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Time's Arrow, or The Nature of the Offence…

Time's Arrow, or The Nature of the Offence (1991)

by Martin Amis

Other authors: See the other authors section.

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2,190312,962 (3.71)78



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English (29)  French (2)  All languages (31)
Showing 1-5 of 29 (next | show all)
Tod Friendly dies in his garden in Massachusetts not far from the Alpha and Omega of highways, Route 6. He's not really Tod Friendly though because he is really John Young, but not for long as he changes his name several times before he is born. He dies a doctor and has been for many years, regardless of where or when he lived it all appears that he is a good doctor yet remember we're moving in the reverse so it all looks acceptable. The reader however knows where this is leading and mid century his career has taken him down a different path.
At books conclusion, I'm disheartened. Aka Tod doesn't seem to comprehend what he has done and the punishment involved with it is never realized. If all our good seems bad and all our bad appears good, what does it all mean in the end. This arrow misses the target for me and leaves me befuddled. ( )
  Carmenere | Jun 25, 2015 |
At first I found the time moving backward sort of gimmicky, but then it became more interesting and thought provoking. It also made me slow down and ponder what I was reading. For example, a fat, dumpy druggie goes to the Vietnam war and comes back a clean-cut young man in good shape. Illustrates points that have been done countless times before in a novel way. ( )
  VictoriaNH | Apr 6, 2015 |
Mindbending... ( )
  mapninja | Jul 26, 2014 |
Second reading. Just "brill," to use the Amis argot. Highly recommended. ( )
  William345 | Jun 11, 2014 |
I initially gave this book two stars, but after further thought I landed on three stars. The initial reaction was of extreme disappointment since the book started with so much potential. However, I think this story is a little better once you have time to let it all sink in--but not much better.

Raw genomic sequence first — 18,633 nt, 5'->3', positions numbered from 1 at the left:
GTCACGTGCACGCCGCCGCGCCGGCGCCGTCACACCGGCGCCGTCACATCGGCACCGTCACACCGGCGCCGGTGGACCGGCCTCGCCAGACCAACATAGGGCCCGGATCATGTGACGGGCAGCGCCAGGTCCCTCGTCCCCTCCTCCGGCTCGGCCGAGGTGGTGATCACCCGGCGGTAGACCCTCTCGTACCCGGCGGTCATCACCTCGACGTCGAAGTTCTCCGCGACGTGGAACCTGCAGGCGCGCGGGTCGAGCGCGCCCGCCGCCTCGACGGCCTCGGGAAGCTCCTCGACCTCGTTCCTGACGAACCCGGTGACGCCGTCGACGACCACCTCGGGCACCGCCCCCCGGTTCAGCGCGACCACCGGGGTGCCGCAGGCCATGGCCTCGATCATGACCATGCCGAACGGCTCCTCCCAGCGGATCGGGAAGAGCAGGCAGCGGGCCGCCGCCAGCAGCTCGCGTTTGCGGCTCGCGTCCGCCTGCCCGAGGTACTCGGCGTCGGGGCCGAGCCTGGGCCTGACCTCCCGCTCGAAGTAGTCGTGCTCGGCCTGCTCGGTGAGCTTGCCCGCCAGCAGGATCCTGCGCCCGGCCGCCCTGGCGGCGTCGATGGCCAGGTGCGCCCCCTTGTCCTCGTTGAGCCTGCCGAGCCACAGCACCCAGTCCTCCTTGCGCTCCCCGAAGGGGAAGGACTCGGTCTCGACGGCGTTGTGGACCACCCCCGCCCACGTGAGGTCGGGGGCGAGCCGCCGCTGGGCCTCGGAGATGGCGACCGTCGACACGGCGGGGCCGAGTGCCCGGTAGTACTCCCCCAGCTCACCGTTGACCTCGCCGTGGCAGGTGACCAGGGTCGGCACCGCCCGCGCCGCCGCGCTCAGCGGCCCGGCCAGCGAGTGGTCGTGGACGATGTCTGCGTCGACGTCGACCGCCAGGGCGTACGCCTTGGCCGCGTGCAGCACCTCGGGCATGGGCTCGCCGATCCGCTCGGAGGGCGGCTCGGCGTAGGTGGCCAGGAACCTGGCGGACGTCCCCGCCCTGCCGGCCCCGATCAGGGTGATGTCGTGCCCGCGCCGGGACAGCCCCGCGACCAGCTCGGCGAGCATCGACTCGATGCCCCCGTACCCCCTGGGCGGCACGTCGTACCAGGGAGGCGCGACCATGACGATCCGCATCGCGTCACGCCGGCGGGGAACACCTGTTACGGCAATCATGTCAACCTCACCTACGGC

Portraying this story from end to beginning was a clever trick which has been done by other authors more successfully. The narrator in this story is simply not the best vehicle for story progression (or regression). The narrator learns more as the story moves along while the main character loses experiences and unwinds--layer after layer.

It's easy to know from the beginning what the secret is, and a lot of the excitement for me was to get past the big secret to see what led up to this awful point in time. Past the secret I expected the main character to be more human and somewhat more developed, which would contrast somewhat with the character's later revelations and trials.

Even after reflecting on everything for a while after finishing, I still do not have any emotion towards the main character. Yes, he did awful things and ended life still having this as a part of him. There just isn't enough contrasting elements to make a better decision. The end of the story shows an very one-dimensional and shallow youth caught-up in the fervor of the times (somewhat) and there is no major transformation. Maybe the point was to unravel the character to a point of non-definition to show how complex we become over time as we add events and interactions to our lives. This thought made me add one star later.